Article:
chapter  12
Humor and Stylistics
ByPaul Simpson, Derek Bousfield
Pages 16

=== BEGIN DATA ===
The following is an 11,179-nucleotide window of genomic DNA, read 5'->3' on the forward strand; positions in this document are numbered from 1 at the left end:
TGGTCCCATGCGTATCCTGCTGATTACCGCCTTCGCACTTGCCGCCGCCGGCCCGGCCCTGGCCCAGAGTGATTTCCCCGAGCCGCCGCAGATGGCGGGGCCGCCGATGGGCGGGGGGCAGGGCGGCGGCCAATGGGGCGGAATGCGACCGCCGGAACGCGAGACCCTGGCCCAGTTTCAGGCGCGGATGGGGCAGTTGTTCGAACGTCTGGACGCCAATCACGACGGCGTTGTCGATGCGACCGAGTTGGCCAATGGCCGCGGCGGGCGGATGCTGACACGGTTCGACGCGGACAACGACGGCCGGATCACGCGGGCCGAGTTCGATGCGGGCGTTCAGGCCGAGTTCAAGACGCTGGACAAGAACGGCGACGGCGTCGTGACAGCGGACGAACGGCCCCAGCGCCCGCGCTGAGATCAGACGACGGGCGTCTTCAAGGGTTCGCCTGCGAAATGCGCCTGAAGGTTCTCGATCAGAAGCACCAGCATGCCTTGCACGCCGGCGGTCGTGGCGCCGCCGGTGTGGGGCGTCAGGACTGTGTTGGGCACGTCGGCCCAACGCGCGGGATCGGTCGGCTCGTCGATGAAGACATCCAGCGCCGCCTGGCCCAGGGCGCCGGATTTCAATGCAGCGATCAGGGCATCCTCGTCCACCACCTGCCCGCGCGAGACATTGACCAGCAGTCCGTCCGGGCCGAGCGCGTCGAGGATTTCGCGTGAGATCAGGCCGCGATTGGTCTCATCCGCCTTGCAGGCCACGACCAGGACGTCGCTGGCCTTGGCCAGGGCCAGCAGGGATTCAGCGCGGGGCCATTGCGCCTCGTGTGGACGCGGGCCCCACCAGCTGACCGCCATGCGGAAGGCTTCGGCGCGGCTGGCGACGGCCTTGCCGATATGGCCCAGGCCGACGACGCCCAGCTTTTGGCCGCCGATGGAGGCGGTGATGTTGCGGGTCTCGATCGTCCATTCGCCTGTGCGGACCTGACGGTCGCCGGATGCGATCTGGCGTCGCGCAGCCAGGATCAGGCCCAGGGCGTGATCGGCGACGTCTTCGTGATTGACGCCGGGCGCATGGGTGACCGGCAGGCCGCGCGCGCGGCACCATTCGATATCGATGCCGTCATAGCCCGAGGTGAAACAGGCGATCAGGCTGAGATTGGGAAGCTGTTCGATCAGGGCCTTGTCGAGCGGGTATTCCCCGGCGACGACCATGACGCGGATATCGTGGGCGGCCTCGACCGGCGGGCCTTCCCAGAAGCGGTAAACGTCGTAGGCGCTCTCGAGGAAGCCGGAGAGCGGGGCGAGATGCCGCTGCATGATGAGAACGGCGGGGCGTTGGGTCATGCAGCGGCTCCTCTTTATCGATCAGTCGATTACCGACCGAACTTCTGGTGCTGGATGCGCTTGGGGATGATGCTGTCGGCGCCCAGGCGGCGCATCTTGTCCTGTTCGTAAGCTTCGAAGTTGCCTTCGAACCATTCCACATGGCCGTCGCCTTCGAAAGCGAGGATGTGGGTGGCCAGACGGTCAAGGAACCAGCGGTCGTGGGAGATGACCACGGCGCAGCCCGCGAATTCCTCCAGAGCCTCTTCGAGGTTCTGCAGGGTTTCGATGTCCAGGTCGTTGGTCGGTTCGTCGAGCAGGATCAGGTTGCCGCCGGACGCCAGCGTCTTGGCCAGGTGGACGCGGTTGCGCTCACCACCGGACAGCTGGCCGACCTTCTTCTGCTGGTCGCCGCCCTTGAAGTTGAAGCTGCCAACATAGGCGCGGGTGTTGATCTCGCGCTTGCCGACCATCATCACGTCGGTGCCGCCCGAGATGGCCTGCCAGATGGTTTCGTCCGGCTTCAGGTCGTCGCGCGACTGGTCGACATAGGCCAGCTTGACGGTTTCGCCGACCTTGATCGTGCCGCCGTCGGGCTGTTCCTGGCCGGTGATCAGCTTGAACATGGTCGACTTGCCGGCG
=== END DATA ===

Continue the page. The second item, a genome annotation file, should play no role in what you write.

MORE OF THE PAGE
Stylistics is a tradition of research that explores literature using the models, methods, and techniques of contemporary linguistics. This chapter explores core issues and topics in the analysis of humor and impoliteness, exploring the role and impact of what calls the "double articulation" effect of most TV-mediated productions, which would include dramatic representations of impoliteness. It explores methodologies for analysis of humor and impoliteness and provides a sample analysis. A perennial debate around the stylistic analyses of humor and, one imagines, around the linguistic analysis of humor more generally, is the relationship between formal patterns in text and the capacity of these patterns to induce a humorous reaction in readers, viewers, or listeners. Other challenges for the stylistic analysis of humor include the development of a theoretically more "joined up" approach to the relationship between comic writing and other genres of discourse, especially genres of discourse that comprise or embrace certain types of stylistic incongruity.